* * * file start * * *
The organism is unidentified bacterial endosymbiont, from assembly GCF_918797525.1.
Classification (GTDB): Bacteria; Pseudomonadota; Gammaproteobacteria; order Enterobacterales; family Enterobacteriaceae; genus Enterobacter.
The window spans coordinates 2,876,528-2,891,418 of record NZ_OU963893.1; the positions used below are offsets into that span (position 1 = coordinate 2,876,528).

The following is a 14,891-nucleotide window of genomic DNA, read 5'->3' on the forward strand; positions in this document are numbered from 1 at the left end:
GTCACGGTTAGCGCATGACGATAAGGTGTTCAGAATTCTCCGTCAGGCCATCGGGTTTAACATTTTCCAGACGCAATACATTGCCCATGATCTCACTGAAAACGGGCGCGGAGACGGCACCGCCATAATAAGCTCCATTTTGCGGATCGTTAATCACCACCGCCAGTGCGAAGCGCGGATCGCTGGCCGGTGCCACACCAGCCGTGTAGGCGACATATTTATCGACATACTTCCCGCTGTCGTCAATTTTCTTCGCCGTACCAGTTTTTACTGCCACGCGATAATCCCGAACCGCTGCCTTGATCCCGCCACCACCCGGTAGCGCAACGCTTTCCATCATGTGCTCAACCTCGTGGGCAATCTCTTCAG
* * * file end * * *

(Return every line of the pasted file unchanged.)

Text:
The organism is unidentified bacterial endosymbiont, from assembly GCF_918797525.1.
Classification (GTDB): Bacteria; Pseudomonadota; Gammaproteobacteria; order Enterobacterales; family Enterobacteriaceae; genus Enterobacter.
The window spans coordinates 2,876,528-2,891,418 of record NZ_OU963893.1; the positions used below are offsets into that span (position 1 = coordinate 2,876,528).

The following is a 14,891-nucleotide window of genomic DNA, read 5'->3' on the forward strand; positions in this document are numbered from 1 at the left end:
GTCACGGTTAGCGCATGACGATAAGGTGTTCAGAATTCTCCGTCAGGCCATCGGGTTTAACATTTTCCAGACGCAATACATTGCCCATGATCTCACTGAAAACGGGCGCGGAGACGGCACCGCCATAATAAGCTCCATTTTGCGGATCGTTAATCACCACCGCCAGTGCGAAGCGCGGATCGCTGGCCGGTGCCACACCAGCCGTGTAGGCGACATATTTATCGACATACTTCCCGCTGTCGTCAATTTTCTTCGCCGTACCAGTTTTTACTGCCACGCGATAATCCCGAACCGCTGCCTTGATCCCGCCACCACCCGGTAGCGCAACGCTTTCCATCATGTGCTCAACCTCGTGGGCAATCTCTTCAG